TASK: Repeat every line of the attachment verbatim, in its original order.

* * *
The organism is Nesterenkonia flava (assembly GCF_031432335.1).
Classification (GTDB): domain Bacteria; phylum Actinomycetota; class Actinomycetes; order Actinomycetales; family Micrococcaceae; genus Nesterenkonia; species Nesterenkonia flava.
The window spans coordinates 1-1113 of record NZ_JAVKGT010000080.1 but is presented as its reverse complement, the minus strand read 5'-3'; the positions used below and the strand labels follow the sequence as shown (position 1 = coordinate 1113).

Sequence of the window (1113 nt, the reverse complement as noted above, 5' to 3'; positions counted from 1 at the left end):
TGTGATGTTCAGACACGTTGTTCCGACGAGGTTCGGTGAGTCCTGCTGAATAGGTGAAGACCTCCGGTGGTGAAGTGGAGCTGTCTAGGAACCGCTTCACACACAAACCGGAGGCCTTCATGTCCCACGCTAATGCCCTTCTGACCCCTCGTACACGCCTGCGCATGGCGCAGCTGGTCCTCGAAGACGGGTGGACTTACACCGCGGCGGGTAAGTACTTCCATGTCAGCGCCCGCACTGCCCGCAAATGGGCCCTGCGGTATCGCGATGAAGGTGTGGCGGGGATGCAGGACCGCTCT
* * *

The organism is Nesterenkonia flava (assembly GCF_031432335.1).
Classification (GTDB): domain Bacteria; phylum Actinomycetota; class Actinomycetes; order Actinomycetales; family Micrococcaceae; genus Nesterenkonia; species Nesterenkonia flava.
The window spans coordinates 1-1113 of record NZ_JAVKGT010000080.1 but is presented as its reverse complement, the minus strand read 5'-3'; the positions used below and the strand labels follow the sequence as shown (position 1 = coordinate 1113).

Sequence of the window (1113 nt, the reverse complement as noted above, 5' to 3'; positions counted from 1 at the left end):
TGTGATGTTCAGACACGTTGTTCCGACGAGGTTCGGTGAGTCCTGCTGAATAGGTGAAGACCTCCGGTGGTGAAGTGGAGCTGTCTAGGAACCGCTTCACACACAAACCGGAGGCCTTCATGTCCCACGCTAATGCCCTTCTGACCCCTCGTACACGCCTGCGCATGGCGCAGCTGGTCCTCGAAGACGGGTGGACTTACACCGCGGCGGGTAAGTACTTCCATGTCAGCGCCCGCACTGCCCGCAAATGGGCCCTGCGGTATCGCGATGAAGGTGTGGCGGGGATGCAGGACCGCTCT